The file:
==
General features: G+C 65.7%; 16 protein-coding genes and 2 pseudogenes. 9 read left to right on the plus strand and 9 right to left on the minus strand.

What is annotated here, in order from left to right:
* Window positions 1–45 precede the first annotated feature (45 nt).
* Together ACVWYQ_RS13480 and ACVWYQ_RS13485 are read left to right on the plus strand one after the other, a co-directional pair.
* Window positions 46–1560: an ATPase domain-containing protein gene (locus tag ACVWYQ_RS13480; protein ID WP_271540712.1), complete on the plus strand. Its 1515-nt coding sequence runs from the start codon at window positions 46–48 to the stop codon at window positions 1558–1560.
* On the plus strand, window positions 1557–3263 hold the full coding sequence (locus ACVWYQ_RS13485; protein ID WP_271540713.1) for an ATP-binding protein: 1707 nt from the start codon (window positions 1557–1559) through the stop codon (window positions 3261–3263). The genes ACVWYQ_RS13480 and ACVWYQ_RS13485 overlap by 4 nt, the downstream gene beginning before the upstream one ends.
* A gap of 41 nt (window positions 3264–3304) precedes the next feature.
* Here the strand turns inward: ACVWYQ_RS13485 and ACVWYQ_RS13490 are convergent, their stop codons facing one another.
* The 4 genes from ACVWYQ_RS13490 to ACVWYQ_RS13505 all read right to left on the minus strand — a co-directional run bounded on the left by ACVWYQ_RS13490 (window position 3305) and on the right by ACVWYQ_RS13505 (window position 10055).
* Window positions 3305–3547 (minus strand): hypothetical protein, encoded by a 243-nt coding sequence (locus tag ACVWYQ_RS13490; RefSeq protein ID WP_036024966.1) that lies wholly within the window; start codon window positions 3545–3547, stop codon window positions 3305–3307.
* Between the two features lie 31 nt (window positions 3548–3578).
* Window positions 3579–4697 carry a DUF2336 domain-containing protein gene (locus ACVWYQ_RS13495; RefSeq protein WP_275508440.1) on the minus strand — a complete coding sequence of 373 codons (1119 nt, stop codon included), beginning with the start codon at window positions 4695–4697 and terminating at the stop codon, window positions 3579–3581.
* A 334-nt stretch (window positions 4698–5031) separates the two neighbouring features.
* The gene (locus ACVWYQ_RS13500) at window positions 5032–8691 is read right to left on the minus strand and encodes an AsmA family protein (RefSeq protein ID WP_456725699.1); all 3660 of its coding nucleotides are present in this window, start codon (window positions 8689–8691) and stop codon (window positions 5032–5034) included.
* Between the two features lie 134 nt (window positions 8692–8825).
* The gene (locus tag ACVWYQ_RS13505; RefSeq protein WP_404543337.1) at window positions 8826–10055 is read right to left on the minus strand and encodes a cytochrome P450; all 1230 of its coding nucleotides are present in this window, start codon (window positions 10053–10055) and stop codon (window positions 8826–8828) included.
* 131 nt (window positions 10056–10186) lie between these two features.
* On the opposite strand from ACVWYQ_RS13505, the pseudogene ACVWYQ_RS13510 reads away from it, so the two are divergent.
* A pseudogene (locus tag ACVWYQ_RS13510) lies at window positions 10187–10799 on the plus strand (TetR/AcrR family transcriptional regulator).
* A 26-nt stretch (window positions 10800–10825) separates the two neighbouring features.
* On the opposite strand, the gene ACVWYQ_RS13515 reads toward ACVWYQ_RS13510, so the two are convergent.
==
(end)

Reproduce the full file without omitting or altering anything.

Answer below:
General features: G+C 65.7%; 16 protein-coding genes and 2 pseudogenes. 9 read left to right on the plus strand and 9 right to left on the minus strand.

What is annotated here, in order from left to right:
* Window positions 1–45 precede the first annotated feature (45 nt).
* Together ACVWYQ_RS13480 and ACVWYQ_RS13485 are read left to right on the plus strand one after the other, a co-directional pair.
* Window positions 46–1560: an ATPase domain-containing protein gene (locus tag ACVWYQ_RS13480; protein ID WP_271540712.1), complete on the plus strand. Its 1515-nt coding sequence runs from the start codon at window positions 46–48 to the stop codon at window positions 1558–1560.
* On the plus strand, window positions 1557–3263 hold the full coding sequence (locus ACVWYQ_RS13485; protein ID WP_271540713.1) for an ATP-binding protein: 1707 nt from the start codon (window positions 1557–1559) through the stop codon (window positions 3261–3263). The genes ACVWYQ_RS13480 and ACVWYQ_RS13485 overlap by 4 nt, the downstream gene beginning before the upstream one ends.
* A gap of 41 nt (window positions 3264–3304) precedes the next feature.
* Here the strand turns inward: ACVWYQ_RS13485 and ACVWYQ_RS13490 are convergent, their stop codons facing one another.
* The 4 genes from ACVWYQ_RS13490 to ACVWYQ_RS13505 all read right to left on the minus strand — a co-directional run bounded on the left by ACVWYQ_RS13490 (window position 3305) and on the right by ACVWYQ_RS13505 (window position 10055).
* Window positions 3305–3547 (minus strand): hypothetical protein, encoded by a 243-nt coding sequence (locus tag ACVWYQ_RS13490; RefSeq protein ID WP_036024966.1) that lies wholly within the window; start codon window positions 3545–3547, stop codon window positions 3305–3307.
* Between the two features lie 31 nt (window positions 3548–3578).
* Window positions 3579–4697 carry a DUF2336 domain-containing protein gene (locus ACVWYQ_RS13495; RefSeq protein WP_275508440.1) on the minus strand — a complete coding sequence of 373 codons (1119 nt, stop codon included), beginning with the start codon at window positions 4695–4697 and terminating at the stop codon, window positions 3579–3581.
* A 334-nt stretch (window positions 4698–5031) separates the two neighbouring features.
* The gene (locus ACVWYQ_RS13500) at window positions 5032–8691 is read right to left on the minus strand and encodes an AsmA family protein (RefSeq protein ID WP_456725699.1); all 3660 of its coding nucleotides are present in this window, start codon (window positions 8689–8691) and stop codon (window positions 5032–5034) included.
* Between the two features lie 134 nt (window positions 8692–8825).
* The gene (locus tag ACVWYQ_RS13505; RefSeq protein WP_404543337.1) at window positions 8826–10055 is read right to left on the minus strand and encodes a cytochrome P450; all 1230 of its coding nucleotides are present in this window, start codon (window positions 10053–10055) and stop codon (window positions 8826–8828) included.
* 131 nt (window positions 10056–10186) lie between these two features.
* On the opposite strand from ACVWYQ_RS13505, the pseudogene ACVWYQ_RS13510 reads away from it, so the two are divergent.
* A pseudogene (locus tag ACVWYQ_RS13510) lies at window positions 10187–10799 on the plus strand (TetR/AcrR family transcriptional regulator).
* A 26-nt stretch (window positions 10800–10825) separates the two neighbouring features.
* On the opposite strand, the gene ACVWYQ_RS13515 reads toward ACVWYQ_RS13510, so the two are convergent.